In Memoriam

Fallen Hero Bike Run
Navajo Times | Donovan Quintero Apache County Sheriff’s Deputy Tommy Kirk helps fold a flag for his fallen brothers- and sister-in-arms Sunday in Window Rock.

 

Published May 15, 2017

WINDOW ROCK – Fourteen Navajo Nation Police officers who died in the line of duty while walking the thin blue line were honored on Sunday during the 2nd annual Navajo Nation Fallen Heroes Bike Run.

The thin blue line is a concept that police are a line between good and evil, holding order, explained Navajo Nation Police Chief Phillip Francisco.

The run began from the Shiprock Chapter House with about 40 motorcycles and ended in Window Rock at Veterans Memorial Park with over 100.

The run helped raise money for a memorial wall, said Officer James Hale, whose grandfather, Hoskie Thompson, was a Navajo police officer.

According to Hale, his grandfather died of exposure while serving civil papers in the Sawmill, Arizona, area on Oct. 21, 1949. Based on his older sister’s research, he said Thompson is the first known Navajo Nation Police officer to die in the line of duty.

The police department is encouraging the public to come forward if they have any loved ones who died in the line of duty.

The main mission of the bike run was to raise money and awareness for police officers and the dangerous work they do, Hale said. The often thinly stretched Navajo police force has to patrol an area that is 27,425 square miles, which is larger than most states on the eastern coast of the U.S.

Hale was involved in a shootout on March 19, 2015, in Red Valley, Arizona, that ended with fellow officer Alex Yazzie shot and killed. Hale also lost his right leg from the knee down. Another officer was also shot that night – Officer Herbert Frazier.

According Hale, Yazzie was the 12th officer to be killed in the line of duty.

Officer Houston J. Largo, the officer who stayed with Hale while he was transported for his leg injury, became the 14th officer to be killed. Largo was shot on March 12 of this year while responding to a domestic violence call.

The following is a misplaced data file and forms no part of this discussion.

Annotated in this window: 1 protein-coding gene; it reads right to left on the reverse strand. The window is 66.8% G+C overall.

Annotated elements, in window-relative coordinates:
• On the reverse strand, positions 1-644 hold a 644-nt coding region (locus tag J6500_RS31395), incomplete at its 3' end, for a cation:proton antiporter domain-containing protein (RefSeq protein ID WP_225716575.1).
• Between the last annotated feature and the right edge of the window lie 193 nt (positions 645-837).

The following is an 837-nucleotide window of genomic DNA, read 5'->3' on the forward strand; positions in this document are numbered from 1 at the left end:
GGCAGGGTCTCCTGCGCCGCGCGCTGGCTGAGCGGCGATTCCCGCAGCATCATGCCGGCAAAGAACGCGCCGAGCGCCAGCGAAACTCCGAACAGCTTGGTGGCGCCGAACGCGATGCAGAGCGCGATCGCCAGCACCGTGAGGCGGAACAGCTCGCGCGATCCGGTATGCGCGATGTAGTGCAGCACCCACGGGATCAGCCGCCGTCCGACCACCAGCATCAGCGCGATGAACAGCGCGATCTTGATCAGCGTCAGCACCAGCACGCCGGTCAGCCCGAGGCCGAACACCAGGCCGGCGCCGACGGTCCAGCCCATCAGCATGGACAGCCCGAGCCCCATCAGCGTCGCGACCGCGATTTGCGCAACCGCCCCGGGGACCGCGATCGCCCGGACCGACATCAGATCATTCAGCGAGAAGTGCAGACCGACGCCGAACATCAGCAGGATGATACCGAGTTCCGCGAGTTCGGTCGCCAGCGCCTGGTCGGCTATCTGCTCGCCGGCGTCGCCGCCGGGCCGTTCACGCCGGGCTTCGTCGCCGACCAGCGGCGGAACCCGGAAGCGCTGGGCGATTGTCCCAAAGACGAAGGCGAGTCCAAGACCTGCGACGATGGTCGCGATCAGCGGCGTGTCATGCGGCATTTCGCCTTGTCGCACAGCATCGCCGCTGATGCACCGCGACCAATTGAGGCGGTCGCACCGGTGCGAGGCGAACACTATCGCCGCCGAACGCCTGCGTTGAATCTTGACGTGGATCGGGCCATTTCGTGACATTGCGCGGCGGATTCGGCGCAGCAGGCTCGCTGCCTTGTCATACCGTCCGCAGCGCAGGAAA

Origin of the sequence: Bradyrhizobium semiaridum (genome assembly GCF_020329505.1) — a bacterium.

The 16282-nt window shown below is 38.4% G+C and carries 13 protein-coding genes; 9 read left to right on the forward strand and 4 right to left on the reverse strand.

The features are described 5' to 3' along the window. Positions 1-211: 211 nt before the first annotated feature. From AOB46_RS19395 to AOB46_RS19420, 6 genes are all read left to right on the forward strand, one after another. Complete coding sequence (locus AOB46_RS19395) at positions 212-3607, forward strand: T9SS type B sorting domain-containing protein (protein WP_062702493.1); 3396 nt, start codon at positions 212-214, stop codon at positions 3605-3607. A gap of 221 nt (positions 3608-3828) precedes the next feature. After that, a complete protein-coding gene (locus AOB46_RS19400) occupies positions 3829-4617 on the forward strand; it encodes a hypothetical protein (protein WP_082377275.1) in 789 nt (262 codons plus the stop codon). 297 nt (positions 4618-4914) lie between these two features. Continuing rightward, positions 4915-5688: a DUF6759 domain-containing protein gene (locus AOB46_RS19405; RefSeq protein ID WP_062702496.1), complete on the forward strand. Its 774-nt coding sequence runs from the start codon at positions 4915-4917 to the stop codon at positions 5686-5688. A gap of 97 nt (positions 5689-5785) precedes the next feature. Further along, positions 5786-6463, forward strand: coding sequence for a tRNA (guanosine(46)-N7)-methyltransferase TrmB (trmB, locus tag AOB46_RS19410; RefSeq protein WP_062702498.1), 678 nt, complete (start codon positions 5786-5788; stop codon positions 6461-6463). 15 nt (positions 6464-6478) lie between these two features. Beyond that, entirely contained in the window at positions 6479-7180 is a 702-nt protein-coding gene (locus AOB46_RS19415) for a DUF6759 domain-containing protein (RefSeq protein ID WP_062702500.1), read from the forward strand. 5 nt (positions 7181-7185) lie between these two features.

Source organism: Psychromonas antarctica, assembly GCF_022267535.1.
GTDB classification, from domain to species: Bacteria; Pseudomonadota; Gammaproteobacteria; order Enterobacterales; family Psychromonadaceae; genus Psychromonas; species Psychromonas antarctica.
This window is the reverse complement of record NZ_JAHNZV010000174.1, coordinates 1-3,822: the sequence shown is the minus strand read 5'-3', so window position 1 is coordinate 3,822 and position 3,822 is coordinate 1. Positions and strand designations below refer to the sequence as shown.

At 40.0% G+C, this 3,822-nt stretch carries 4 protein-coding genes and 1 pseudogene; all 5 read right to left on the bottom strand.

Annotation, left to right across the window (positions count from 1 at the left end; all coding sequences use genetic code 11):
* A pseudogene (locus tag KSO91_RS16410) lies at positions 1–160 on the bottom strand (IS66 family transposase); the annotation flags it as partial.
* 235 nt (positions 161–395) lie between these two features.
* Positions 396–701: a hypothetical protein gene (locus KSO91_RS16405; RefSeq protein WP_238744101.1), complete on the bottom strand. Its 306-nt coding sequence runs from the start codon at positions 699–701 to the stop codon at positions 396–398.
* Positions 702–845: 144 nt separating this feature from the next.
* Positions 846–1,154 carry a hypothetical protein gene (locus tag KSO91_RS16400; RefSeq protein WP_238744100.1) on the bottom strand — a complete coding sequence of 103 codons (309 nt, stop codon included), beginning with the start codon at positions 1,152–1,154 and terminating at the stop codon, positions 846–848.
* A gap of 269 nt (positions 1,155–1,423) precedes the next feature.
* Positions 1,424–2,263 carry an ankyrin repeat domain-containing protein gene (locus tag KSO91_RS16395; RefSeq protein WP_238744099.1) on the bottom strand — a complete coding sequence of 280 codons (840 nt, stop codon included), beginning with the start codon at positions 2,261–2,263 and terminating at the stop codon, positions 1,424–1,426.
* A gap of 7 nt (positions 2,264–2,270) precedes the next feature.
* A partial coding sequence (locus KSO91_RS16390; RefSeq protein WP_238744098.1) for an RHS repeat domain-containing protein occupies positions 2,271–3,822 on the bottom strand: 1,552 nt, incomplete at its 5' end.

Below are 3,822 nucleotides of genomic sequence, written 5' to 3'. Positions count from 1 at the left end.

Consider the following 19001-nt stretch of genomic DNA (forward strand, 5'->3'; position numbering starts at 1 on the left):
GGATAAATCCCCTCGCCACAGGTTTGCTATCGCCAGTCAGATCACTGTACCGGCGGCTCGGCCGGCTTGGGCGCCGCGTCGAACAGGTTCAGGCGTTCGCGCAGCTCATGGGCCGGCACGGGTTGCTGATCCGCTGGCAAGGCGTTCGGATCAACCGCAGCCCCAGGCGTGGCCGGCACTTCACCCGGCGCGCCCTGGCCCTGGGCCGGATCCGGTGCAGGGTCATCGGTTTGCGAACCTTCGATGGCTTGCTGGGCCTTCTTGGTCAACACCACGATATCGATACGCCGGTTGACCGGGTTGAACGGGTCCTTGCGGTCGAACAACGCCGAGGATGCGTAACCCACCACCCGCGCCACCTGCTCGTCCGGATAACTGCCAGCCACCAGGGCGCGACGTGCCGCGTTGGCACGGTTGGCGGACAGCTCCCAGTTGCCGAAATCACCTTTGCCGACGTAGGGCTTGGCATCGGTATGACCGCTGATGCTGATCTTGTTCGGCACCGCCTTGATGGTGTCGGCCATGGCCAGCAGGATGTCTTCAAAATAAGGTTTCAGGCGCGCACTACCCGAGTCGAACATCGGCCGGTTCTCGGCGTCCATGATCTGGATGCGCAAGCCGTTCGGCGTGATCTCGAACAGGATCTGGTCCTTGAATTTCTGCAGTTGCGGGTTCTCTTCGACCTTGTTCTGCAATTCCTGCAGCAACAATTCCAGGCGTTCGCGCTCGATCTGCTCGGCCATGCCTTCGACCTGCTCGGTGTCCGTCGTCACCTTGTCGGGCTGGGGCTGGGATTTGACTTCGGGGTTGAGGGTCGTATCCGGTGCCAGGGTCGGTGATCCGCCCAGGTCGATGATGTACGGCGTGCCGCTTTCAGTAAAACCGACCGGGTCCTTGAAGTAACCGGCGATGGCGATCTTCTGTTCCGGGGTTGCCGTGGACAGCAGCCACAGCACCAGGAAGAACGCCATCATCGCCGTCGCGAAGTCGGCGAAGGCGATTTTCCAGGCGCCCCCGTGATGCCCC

“Hopefully, we don’t add anymore,” Hale said.

The bike run stopped where Officer Leander Frank was killed in an accident on Aug. 30, 2016, on Navajo Route 64 west of Tsaile, Arizona, at milepost 15. During the stop Frank’s family spoke, thanking the motorcyclists for their remembrance.

“I just want to say to you all from the bottom of my heart, and on behalf of my grandkids, Lyander and Leandre Frank, and the two young ones,” said Alice Frank Yellowhair, the mother of Officer Frank.

Fallen Hero Bike Run

Fallen Hero Bike Run
Navajo Times | Donovan Quintero Family members of fallen Navajo Nation Police Officer Houston J. Largo take a close look at the plaque containing his photo, his badge, and other items Sunday in Window Rock. Largo was shot and killed in the line of duty on March 12 of this year.

Fallen Hero Bike Run

Fallen Hero Bike Run
Navajo Times | Donovan Quintero A long line of vehicles and motorcycles stretch across Navajo Route 12 in Round Rock, Arizona, Sunday during the 2nd annual Navajo Nation Fallen Warriors Bike Run.

Fallen Hero Bike Run

Fallen Hero Bike Run
Navajo Times | Donovan Quintero A badge believed to have been worn by Navajo Nation police officers in the 1940s is displayed in a case made in honor of the late Hoskie Thompson, who died of exposure while serving civil papers in the Sawmill, Arizona, area on Oct. 21, 1949, said his grandson, James Hale. Hale is also a Navajo Nation Police officer.